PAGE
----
Water and data flow for free
Pakistan is not very rich in natural resources and endowments, but very poor in the management of all that it has and even poorer in the recognition of the potential of these resources and their (mis) use by others. others.
Fresh water and data are two prime examples in this case.
Let’s start with fresh water. A country that once had an abundant supply of fresh water, mostly through river systems, is rapidly losing it due to three “I’s”; i.e. India (for manipulating the Indus Water Treaty), indecision (on dams and reservoirs) and inaction (to mitigate and adapt to climate change) .
The country could face an “absolute scarcity” of water very soon – some projections are for the year 2025.
Per capita freshwater availability in Pakistan has increased from 1,165 cubic meters per person in 1965 to 265 cubic meters per person in 2017 (the latest verifiable data), and would certainly have declined further by now.
Pakistan is the world’s fourth largest consumer of freshwater, while the agricultural sector is the largest consumer.
For the agricultural sector, while the country has a reasonable irrigation system, on-farm water management is still underdeveloped and contributes the most to freshwater loss.
Despite spending billions over the years, water management has not improved enough, possibly due to the fact that farmers do not care about the “price” of available water.
Is it really priced, let alone based on economic value? In addition, is the water supplied to consumers, particularly urban consumers, correctly priced? Isn’t it time to think about it?
Yes, this could be one of the most difficult policy decisions and have many social and rural implications for livelihoods. However, this price of water could be compensated by subsidizing farmers by diverting other inefficient subsidies.
The idea is not to weigh on farmers or consumers of agricultural products, but rather to institutionalize the real value of fresh water and to induce its efficient use, especially in agriculture, through adequate pricing.
When it comes to data, this is another resource that accumulates quickly but is exploited by others even faster – (see the article “Using Big Data is a Missed Opportunity in Pakistan “).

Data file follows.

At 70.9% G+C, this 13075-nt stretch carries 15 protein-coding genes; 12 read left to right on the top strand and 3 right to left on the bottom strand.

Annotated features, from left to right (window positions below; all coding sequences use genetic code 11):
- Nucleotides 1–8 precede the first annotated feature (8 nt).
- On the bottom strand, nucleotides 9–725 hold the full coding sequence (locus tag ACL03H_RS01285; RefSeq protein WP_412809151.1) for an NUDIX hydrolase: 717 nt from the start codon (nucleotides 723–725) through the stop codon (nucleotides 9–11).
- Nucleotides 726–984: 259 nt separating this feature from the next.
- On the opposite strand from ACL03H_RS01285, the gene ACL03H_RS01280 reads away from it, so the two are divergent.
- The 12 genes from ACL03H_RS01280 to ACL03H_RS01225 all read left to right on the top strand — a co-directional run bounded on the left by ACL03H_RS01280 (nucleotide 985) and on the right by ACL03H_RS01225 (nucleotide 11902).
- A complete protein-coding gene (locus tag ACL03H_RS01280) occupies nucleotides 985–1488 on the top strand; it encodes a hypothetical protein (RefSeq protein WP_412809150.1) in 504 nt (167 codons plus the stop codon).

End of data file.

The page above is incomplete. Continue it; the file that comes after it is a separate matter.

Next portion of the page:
The big tech giants, none of whom are Pakistani, enjoy free access to the mines of data generated every day in Pakistan.
Data protection is a term that is often heard in decision-making circles, but unfortunately it is limited only to data privacy and not to the ownership and use of data.
Someone has to recognize that every bit of data generated in Pakistan must be owned by the country and any income associated with that data must be shared accordingly.
From another perspective, even if the data market is free, are we using this data, especially Big Data, for better governance through informed decision-making? Not yet heard of, despite the slogans of “Digital Pakistan”.
There should be a strategic decision and a set of political tools to recognize, own, value and use data in Pakistan.
Yes, this can also be a politically difficult decision, as apparently the business environment for ICT operators / companies would become difficult.
Not exactly! The idea is not to prevent them from using this data, but only to recognize the ownership to which it belongs and to adopt fair use and benefit-sharing approaches.
“Data is the new oil” is a cliché, but only if the data is in your hands, it is “burned” faster than oil.
Water price and data value, before it’s too late.
The writer is an international economist
Posted in The Express Tribune, September 20e, 2021.